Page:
DHA combined with exercise protects brain against knocks
If you consume relatively large amounts of the fish fatty acid DHA through your diet or supplements, your brain will be more resilient to knocks, bumps or falls. And that protective effect of DHA is enhanced by exercise, according to an animal study that physiologists at the University of California at Los Angeles published in Neuroscience.
Athletes engaged in combat sports, and who therefore take lots of knocks on the head, probably benefit from fish oil supplements. We wrote about this three years ago. Frequent exercise also helps the brain to deal with damage from knocks. So the researchers performed an experiment, in which they gave rats concussion [FPI], to see whether physical exercise and DHA mutually reinforce the protective effects they have on the brain.
The researchers gave half of the rats food that consisted of 1.2 percent DHA. The other half was given standard feed [RGD].
Half of the rats in each group were placed in a cage with a treadmill that they could use as much as they wanted to run in [Exc]. The other half of the two groups had no treadmill, so were not physically active [Sed].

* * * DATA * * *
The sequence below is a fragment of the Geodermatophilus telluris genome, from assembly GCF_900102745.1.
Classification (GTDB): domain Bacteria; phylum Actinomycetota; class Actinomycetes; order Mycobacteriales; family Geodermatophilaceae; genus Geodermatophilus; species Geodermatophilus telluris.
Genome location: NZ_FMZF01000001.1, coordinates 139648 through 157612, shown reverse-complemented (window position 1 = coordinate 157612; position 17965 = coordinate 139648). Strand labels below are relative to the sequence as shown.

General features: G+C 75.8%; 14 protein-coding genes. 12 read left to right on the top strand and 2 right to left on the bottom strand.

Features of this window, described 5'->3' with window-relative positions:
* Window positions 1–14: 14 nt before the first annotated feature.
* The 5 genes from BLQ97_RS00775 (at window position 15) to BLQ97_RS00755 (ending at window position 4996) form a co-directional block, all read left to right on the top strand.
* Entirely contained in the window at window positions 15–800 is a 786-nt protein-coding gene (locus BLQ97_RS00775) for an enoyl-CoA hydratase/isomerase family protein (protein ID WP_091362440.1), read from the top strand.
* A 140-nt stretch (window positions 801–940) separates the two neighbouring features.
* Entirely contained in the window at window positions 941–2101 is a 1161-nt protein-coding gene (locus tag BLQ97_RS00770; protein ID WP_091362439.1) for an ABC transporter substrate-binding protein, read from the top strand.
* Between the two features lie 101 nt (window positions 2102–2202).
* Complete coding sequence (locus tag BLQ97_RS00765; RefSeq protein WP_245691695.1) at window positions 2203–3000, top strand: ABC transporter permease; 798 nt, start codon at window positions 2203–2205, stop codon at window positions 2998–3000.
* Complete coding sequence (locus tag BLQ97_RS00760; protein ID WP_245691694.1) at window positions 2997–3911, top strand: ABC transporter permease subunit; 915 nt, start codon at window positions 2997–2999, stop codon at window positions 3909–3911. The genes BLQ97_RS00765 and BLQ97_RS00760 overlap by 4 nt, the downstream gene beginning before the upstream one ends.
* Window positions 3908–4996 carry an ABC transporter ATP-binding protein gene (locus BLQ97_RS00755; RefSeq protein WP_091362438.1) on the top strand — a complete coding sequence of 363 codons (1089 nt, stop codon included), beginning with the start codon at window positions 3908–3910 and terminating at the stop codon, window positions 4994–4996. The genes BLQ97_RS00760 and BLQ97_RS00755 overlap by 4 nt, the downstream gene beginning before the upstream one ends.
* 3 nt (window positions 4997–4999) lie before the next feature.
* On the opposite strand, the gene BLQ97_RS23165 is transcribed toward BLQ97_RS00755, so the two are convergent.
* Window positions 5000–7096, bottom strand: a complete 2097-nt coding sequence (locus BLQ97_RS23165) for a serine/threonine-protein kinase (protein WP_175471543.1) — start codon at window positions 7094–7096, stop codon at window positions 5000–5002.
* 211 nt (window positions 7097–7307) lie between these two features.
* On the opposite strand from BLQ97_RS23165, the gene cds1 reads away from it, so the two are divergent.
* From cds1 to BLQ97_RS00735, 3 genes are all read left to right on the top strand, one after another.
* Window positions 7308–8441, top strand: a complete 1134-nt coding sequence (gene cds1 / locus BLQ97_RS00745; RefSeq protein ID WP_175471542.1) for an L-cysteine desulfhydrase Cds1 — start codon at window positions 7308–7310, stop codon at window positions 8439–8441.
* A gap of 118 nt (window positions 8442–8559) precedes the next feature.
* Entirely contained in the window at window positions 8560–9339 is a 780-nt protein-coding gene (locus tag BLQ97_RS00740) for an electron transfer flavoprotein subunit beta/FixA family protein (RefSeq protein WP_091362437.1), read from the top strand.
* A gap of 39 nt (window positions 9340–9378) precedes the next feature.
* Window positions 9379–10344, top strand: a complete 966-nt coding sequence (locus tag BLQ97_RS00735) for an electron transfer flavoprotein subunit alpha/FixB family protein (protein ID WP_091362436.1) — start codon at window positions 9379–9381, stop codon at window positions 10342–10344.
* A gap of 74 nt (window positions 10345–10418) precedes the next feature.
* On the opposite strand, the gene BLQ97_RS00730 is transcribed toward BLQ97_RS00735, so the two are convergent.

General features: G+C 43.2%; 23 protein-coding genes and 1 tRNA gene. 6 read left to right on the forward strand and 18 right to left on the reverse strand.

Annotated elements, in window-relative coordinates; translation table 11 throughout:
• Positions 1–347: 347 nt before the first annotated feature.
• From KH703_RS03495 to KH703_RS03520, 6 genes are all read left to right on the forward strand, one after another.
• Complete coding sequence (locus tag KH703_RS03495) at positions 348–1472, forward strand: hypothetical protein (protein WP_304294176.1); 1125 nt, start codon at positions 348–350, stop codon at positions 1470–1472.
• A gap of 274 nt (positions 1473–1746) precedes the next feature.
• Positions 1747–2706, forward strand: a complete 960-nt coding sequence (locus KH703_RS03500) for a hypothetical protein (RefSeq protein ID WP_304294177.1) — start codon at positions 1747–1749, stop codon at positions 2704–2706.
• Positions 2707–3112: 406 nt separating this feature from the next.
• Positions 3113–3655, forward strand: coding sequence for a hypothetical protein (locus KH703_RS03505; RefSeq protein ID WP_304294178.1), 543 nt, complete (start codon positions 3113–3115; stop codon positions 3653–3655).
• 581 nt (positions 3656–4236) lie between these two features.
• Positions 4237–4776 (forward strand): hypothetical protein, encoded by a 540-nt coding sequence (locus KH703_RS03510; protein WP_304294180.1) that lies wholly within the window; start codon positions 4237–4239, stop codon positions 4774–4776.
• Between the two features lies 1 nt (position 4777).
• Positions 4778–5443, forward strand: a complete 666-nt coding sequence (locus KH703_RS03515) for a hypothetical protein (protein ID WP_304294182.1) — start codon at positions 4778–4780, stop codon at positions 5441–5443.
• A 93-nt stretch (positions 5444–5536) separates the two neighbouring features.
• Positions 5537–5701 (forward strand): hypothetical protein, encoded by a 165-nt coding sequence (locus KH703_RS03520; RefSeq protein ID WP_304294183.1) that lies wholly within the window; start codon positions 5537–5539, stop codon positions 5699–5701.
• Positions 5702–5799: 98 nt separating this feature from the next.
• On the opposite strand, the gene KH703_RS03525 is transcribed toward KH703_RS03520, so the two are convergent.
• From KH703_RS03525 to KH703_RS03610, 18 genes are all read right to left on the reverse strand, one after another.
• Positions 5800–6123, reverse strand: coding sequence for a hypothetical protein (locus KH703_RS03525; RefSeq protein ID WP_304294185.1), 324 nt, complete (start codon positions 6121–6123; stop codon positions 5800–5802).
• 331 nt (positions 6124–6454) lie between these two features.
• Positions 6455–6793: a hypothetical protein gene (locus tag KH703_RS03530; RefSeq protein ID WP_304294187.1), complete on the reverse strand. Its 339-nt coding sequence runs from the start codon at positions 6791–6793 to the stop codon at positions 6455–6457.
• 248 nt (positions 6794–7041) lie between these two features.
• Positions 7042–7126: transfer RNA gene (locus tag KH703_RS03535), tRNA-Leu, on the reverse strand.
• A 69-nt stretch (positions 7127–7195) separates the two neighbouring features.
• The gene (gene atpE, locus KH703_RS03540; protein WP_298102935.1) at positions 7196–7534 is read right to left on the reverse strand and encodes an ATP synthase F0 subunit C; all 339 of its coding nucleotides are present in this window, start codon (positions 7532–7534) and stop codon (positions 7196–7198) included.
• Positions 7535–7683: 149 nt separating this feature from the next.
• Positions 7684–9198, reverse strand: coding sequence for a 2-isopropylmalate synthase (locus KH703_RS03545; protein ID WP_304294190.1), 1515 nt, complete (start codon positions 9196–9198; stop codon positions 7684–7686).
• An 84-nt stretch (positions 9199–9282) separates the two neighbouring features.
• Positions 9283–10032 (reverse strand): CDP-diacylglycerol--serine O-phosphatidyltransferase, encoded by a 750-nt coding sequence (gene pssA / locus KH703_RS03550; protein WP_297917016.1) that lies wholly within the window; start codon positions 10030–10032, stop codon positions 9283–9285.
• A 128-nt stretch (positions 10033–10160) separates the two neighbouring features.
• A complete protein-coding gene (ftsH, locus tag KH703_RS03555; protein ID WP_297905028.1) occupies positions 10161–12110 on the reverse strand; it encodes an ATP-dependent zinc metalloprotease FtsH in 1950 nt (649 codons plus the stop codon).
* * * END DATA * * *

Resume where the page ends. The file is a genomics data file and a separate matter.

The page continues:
After 12 days the researchers gave the rats concussion. They then let the animals recover for seven days, after which they examined them. During the recovery days the animals were kept on the same diet and exercise regime as previously.
At the end of the recovery week the researchers got the rats to swim on several occasions in an aquarium that was fitted with an invisible platform. The researchers recorded how long it took for the rats to learn where the platform was.
The researchers observed that the concussion caused the rats to take longer to find the platform than the rats in a control group that had not had concussion [Sham]. DHA supplementation resulted in a shorter amount of search time, and when combined with physical exercise the time was even less.
The concussion reduced the concentration of DHA in the brain tissue. DHA supplementation restored that partially, and the recovery was faster when physical exercise was added, as is shown on the left below. [Dotted line: DHA concentration in rats with no concussion.]
Concussion reduced the synthesis of BDNF, a growth factor involved in the growth of brain cells and the creation of new synapses. DHA supplementation and exercise boosted the synthesis of BDNF, and the combination of the two boosted the amount of BDNF in the brain cells even more, as the figure on the right below shows.
Neuroscience. 2013 Sep 17;248:655-63.
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